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Help with one button relay input switching
Help with one button relay input switching
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Old 9th January 2018, 01:25 PM   #1
satx is offline satx  United States
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Default Help with one button relay input switching

I'm pretty new to electronics, but I've been building speakers with the help of you good people for years

I'm wondering if anyone can provide a little assistance here. I am trying to control input switching using relays and a single momentary push button. I've bought a relay input board off ebay that's pretty good. And I also have now purchased two flip flop modules that I can't get to work. The first was a negative trigger and the second a positive trigger.

These are what I have:

Positive trigger module-

3-10V 3-Way Flip-Flop Interlock Switch Circuit Module 1800mA for LED Relay Motor | eBay

Relay board-

Audio Signal Switching Selector Relay Board Signal Amplifier Switching Board | eBay

I fried the negative trigger out of frustration because the board takes 10v or so to trigger the relays. And it looks like I might need multiple switches to use the positive trigger mod., but I can't even get that to work.

There will be three inputs total. This is a four channel preamp to use with my active speakers and it also has two stereo inputs to work with my passive speakers. So it has one four channel input and two two channel inputs. I've already gotten all this worked out.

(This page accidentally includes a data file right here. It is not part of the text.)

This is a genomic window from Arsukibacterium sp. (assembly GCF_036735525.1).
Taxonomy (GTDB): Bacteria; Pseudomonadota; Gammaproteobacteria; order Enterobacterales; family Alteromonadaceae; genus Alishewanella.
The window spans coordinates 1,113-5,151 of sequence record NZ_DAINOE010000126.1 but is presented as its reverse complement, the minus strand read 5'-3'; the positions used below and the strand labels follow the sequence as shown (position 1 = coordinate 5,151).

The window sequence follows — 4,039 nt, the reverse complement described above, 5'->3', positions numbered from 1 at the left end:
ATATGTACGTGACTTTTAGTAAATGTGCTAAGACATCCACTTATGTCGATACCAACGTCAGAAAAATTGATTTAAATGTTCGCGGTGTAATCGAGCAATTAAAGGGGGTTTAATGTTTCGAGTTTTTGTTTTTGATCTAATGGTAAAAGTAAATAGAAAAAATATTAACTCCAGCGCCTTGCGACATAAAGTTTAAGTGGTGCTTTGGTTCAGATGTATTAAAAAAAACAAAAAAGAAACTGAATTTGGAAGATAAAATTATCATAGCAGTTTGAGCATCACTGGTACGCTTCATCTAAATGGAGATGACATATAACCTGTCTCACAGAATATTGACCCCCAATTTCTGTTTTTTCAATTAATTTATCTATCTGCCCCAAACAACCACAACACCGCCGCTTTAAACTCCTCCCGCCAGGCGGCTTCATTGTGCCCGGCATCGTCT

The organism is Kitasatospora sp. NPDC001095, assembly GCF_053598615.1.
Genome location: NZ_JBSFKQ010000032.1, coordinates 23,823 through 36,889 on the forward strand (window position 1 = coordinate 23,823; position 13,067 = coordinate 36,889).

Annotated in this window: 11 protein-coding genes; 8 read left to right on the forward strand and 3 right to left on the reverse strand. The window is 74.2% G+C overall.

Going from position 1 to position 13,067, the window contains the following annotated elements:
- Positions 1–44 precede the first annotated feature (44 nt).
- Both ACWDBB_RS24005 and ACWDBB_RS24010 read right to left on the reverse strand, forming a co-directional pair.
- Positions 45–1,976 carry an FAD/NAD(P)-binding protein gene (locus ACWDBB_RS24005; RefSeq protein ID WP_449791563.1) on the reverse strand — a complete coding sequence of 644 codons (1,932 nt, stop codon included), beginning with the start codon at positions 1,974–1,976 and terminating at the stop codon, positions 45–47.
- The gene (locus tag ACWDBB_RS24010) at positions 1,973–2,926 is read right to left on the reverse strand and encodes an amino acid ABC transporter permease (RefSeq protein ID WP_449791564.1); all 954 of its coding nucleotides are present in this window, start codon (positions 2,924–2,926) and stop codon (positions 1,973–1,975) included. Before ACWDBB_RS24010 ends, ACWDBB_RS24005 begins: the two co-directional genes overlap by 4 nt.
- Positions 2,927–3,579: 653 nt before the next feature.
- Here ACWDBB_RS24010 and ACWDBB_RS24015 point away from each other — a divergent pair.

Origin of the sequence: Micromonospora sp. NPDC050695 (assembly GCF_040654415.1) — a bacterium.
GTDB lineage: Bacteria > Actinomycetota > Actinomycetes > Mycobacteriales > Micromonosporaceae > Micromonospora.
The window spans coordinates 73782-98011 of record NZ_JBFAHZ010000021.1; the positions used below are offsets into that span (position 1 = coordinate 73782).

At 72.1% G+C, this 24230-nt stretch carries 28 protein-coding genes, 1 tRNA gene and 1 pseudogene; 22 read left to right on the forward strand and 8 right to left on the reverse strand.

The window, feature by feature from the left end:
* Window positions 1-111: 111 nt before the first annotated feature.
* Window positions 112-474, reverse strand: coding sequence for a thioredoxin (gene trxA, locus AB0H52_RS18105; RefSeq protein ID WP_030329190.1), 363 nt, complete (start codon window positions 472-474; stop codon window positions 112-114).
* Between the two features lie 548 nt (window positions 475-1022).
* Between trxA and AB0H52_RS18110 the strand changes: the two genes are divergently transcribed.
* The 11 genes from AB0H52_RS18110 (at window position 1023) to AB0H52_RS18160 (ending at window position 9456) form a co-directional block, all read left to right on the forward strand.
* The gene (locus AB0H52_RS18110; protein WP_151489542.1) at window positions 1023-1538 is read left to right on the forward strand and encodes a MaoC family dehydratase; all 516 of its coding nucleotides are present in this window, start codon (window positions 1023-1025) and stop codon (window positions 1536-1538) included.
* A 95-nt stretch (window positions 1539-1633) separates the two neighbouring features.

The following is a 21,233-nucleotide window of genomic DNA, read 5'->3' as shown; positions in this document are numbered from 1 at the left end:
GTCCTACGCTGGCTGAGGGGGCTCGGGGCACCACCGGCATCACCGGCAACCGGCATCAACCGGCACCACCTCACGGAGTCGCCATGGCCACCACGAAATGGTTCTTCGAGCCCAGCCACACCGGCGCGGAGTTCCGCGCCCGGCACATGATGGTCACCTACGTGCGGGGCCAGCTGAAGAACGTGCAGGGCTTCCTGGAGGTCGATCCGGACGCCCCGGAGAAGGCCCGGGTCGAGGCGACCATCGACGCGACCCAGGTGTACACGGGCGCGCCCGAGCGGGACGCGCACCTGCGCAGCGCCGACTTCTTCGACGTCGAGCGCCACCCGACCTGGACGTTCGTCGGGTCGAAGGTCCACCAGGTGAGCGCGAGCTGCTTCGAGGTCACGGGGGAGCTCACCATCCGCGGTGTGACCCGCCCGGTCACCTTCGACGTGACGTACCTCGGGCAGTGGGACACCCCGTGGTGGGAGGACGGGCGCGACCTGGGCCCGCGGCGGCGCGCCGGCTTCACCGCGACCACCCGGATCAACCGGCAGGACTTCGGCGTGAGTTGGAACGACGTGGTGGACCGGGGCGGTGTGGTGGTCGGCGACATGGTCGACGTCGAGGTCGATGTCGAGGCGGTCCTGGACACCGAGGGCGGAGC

It does work with the included rotary switch, but I only want one knob on the face if possible.

Sorry for the long post, but any help would be appreciated. Thanks!
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Old 9th January 2018, 06:48 PM   #2
russc is offline russc  England
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The link you gave shows exactly the schematic.
Using 3 pushbuttons to control 3 relays.
If you want a single pushbutton to cycle through the 3 relays then you need a microprocessor.
Use an Arduino Nano and a ULN2003 chip to drive the relays.
Cost you peanuts and the programming is easy.
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Old 9th January 2018, 07:00 PM   #3
Mooly is offline Mooly  United Kingdom
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Help with one button relay input switching
I'm pretty sure this can be done with a 4017 CMOS decade counter chip with the master reset pin tied to the 'last' output pin you want to use (so Q3).

In fact typing just that into Bing brings up the circuit
My 1st project - To cycle through 7 LEDs with push button | Electronics Forum (Circuits, Projects and Microcontrollers)
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Old 9th January 2018, 07:05 PM   #4
satx is offline satx  United States
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I see that thanks. I didn't seem to get that before I ordered it for some reason.
But even with three swirltches it doesn't work.
It seems to me based on the diagram that the relays would always be powered. So what switches? Q1,2and3? I can't figure out what those pins are for. One is always ground and the other two have about 2v on them.

Are you talking about something like figure 3?
Project 163

Would the arduino be the switching logic?

Thanks
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Old 9th January 2018, 07:34 PM   #5
satx is offline satx  United States
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Quote:
Originally Posted by Mooly View Post